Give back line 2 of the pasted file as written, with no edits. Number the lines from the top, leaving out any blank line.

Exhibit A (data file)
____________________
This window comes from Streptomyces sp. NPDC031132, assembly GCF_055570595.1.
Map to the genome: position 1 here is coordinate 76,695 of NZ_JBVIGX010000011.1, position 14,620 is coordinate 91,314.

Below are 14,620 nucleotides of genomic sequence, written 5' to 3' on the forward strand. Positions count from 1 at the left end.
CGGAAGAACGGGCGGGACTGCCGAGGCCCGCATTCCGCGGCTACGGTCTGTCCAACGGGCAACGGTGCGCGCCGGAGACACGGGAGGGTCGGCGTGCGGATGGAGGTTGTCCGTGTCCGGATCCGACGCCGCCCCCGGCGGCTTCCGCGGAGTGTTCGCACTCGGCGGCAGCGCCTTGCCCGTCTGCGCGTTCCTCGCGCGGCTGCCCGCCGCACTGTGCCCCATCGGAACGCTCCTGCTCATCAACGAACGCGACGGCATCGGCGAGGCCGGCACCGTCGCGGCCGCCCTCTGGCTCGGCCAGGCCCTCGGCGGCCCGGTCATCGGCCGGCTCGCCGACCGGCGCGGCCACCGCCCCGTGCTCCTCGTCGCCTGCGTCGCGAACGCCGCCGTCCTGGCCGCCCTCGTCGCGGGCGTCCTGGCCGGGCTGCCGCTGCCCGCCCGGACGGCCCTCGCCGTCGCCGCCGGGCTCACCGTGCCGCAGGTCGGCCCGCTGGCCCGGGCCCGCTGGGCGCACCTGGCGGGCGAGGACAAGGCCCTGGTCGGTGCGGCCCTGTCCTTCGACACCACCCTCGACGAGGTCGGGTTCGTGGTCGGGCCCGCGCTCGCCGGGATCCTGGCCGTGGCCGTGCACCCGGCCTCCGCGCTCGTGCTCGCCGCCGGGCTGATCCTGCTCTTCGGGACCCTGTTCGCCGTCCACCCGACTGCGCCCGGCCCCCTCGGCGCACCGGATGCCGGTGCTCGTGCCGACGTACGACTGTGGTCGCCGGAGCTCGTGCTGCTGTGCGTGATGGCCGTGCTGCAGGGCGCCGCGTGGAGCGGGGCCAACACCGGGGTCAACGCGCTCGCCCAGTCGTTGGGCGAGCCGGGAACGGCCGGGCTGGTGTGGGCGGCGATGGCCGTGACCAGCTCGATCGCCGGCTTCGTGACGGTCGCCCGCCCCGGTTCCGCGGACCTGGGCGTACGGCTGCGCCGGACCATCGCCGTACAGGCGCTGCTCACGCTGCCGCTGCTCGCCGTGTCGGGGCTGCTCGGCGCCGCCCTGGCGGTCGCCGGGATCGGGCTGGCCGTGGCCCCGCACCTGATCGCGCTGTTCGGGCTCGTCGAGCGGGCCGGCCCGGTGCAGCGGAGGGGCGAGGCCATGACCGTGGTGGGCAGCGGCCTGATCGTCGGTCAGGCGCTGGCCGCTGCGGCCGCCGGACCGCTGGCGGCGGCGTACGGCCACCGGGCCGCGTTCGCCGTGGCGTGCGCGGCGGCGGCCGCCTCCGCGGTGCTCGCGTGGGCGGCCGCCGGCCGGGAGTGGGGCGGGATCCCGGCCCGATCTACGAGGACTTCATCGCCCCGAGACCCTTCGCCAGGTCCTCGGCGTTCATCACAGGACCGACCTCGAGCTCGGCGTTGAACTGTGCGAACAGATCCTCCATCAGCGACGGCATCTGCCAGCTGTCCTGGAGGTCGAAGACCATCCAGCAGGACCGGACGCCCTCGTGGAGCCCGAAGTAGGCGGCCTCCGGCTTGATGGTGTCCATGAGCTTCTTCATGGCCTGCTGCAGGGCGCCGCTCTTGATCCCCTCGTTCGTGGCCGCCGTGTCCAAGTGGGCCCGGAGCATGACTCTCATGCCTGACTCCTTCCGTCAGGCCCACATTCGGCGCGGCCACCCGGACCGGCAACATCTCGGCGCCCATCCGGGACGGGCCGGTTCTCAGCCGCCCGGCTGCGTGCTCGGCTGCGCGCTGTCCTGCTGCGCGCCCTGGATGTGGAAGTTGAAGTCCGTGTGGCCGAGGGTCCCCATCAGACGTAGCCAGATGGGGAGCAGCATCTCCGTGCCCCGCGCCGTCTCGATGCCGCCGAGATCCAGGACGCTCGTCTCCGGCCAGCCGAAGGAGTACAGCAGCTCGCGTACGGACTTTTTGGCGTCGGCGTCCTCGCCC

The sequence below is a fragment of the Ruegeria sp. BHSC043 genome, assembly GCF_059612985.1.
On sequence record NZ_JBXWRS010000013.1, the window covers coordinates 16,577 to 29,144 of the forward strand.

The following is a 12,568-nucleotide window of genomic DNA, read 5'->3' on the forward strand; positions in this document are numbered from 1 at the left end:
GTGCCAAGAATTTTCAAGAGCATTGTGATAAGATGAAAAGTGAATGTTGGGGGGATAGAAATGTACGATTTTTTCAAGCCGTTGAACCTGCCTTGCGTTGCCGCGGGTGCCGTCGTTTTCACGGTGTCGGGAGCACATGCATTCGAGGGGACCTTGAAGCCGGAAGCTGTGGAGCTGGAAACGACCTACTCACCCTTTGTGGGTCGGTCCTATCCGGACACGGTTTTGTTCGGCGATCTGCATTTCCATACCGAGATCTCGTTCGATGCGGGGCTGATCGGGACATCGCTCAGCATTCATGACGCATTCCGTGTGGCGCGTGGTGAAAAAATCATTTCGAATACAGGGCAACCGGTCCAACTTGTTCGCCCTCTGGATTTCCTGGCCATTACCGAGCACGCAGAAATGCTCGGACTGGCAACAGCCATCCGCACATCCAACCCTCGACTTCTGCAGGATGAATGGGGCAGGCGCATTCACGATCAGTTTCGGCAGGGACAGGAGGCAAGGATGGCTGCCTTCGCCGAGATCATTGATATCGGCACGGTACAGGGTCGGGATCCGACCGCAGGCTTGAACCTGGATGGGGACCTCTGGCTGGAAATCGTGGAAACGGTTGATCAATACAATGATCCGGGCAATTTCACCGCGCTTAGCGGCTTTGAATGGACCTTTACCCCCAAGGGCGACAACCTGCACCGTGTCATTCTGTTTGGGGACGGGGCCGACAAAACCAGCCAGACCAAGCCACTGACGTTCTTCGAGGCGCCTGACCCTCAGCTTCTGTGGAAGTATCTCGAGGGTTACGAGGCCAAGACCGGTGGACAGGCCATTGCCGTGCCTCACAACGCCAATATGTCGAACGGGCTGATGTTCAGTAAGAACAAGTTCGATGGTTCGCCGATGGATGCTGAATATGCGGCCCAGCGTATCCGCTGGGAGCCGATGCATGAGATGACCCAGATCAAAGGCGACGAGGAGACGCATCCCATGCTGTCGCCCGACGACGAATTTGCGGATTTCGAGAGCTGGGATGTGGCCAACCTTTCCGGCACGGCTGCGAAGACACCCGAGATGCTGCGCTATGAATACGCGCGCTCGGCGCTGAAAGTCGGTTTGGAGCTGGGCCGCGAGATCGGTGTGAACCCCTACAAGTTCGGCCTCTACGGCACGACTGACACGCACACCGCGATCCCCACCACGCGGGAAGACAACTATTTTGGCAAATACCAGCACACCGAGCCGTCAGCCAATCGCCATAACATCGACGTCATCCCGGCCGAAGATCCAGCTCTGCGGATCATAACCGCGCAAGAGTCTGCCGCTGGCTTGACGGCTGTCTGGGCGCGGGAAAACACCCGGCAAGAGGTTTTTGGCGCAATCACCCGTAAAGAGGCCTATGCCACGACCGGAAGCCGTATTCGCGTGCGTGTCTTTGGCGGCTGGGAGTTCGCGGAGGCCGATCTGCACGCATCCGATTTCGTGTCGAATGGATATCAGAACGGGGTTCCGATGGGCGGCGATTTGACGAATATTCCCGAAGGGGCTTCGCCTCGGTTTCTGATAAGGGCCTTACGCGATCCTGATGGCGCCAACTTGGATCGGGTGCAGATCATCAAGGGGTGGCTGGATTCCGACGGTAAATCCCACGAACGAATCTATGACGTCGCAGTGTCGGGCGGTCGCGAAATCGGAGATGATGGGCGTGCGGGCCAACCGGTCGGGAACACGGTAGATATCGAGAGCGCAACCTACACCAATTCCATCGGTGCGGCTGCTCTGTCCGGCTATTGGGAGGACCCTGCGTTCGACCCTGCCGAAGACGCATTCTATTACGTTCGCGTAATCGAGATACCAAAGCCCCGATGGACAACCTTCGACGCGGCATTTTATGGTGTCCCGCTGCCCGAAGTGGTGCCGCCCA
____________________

Map to the genome: position 1 here is coordinate 76,695 of NZ_JBVIGX010000011.1, position 14,620 is coordinate 91,314.